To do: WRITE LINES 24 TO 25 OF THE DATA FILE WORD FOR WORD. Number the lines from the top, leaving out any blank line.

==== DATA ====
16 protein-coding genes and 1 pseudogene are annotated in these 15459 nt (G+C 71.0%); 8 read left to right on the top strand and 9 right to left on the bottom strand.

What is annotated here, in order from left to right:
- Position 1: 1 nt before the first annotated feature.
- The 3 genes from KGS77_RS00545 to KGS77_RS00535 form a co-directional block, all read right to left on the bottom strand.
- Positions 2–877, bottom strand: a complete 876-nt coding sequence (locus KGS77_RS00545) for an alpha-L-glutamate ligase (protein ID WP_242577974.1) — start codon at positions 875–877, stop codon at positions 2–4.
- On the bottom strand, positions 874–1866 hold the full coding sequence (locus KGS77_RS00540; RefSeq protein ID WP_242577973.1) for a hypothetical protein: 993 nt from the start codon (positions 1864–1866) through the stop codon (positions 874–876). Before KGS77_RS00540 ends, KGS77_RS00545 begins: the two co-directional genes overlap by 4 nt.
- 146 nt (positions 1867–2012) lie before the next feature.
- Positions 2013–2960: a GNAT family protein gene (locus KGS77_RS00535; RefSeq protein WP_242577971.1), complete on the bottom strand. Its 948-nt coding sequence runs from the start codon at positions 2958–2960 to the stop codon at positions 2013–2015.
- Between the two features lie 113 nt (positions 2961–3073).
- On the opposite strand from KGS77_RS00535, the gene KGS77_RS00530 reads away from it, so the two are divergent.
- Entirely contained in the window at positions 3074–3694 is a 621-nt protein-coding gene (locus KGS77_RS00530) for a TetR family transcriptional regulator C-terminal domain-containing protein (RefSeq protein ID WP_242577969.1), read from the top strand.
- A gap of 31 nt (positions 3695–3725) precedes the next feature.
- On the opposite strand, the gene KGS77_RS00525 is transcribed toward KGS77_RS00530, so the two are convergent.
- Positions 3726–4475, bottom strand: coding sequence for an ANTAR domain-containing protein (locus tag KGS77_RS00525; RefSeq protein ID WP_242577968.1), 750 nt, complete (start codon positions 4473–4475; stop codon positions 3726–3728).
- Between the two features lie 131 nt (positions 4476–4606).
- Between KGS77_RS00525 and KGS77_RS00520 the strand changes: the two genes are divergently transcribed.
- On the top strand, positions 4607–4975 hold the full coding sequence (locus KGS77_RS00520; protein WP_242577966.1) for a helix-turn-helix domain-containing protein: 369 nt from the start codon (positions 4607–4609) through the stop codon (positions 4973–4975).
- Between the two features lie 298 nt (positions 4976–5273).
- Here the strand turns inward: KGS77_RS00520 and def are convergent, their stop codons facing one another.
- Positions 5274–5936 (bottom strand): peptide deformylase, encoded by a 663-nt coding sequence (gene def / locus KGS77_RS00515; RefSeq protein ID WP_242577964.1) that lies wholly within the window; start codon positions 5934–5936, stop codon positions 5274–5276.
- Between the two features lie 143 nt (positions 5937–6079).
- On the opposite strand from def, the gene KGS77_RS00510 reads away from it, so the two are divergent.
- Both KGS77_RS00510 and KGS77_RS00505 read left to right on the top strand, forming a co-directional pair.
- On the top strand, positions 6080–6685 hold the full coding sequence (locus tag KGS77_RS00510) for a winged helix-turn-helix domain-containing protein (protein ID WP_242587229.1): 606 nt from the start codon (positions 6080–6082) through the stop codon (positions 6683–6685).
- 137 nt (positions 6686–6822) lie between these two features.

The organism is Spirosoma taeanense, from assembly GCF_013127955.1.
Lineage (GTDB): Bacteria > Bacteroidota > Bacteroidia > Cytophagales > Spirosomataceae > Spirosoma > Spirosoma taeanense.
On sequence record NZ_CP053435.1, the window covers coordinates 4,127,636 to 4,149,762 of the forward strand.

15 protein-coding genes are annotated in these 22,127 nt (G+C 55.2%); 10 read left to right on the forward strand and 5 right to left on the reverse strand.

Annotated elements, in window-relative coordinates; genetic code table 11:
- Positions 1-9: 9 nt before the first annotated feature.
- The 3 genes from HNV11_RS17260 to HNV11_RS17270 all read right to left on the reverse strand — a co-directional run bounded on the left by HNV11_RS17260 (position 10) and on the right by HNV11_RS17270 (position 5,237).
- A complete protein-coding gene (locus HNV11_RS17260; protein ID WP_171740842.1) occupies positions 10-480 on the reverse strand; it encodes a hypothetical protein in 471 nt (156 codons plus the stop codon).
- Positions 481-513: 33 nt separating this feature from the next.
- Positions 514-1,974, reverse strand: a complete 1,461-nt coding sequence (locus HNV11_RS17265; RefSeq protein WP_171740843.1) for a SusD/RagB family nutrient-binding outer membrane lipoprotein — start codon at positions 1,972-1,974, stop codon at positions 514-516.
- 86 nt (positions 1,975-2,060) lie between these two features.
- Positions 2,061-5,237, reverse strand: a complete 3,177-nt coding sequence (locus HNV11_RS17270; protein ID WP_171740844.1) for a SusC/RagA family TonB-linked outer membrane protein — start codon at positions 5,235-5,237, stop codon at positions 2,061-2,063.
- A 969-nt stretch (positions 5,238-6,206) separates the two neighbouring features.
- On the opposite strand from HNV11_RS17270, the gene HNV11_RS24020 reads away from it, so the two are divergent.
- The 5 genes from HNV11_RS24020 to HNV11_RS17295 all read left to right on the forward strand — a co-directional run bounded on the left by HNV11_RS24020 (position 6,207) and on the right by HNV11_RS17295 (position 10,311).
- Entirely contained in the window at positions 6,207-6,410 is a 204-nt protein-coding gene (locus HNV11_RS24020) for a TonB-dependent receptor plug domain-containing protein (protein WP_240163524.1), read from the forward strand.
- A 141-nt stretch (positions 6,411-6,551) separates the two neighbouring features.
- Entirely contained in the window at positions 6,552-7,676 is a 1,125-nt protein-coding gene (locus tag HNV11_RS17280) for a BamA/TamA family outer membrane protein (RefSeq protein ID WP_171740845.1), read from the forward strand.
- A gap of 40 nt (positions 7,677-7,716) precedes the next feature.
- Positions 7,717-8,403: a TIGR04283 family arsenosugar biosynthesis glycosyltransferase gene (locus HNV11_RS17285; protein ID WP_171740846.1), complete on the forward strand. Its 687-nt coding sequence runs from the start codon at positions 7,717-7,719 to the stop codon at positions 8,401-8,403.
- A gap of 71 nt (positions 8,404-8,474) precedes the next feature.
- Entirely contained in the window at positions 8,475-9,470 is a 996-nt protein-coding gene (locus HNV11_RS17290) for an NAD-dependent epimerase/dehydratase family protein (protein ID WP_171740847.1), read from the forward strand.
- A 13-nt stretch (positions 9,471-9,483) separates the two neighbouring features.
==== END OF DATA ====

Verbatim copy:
- On the top strand, positions 6080–6685 hold the full coding sequence (locus tag KGS77_RS00510) for a winged helix-turn-helix domain-containing protein (protein ID WP_242587229.1): 606 nt from the start codon (positions 6080–6082) through the stop codon (positions 6683–6685).
- 137 nt (positions 6686–6822) lie between these two features.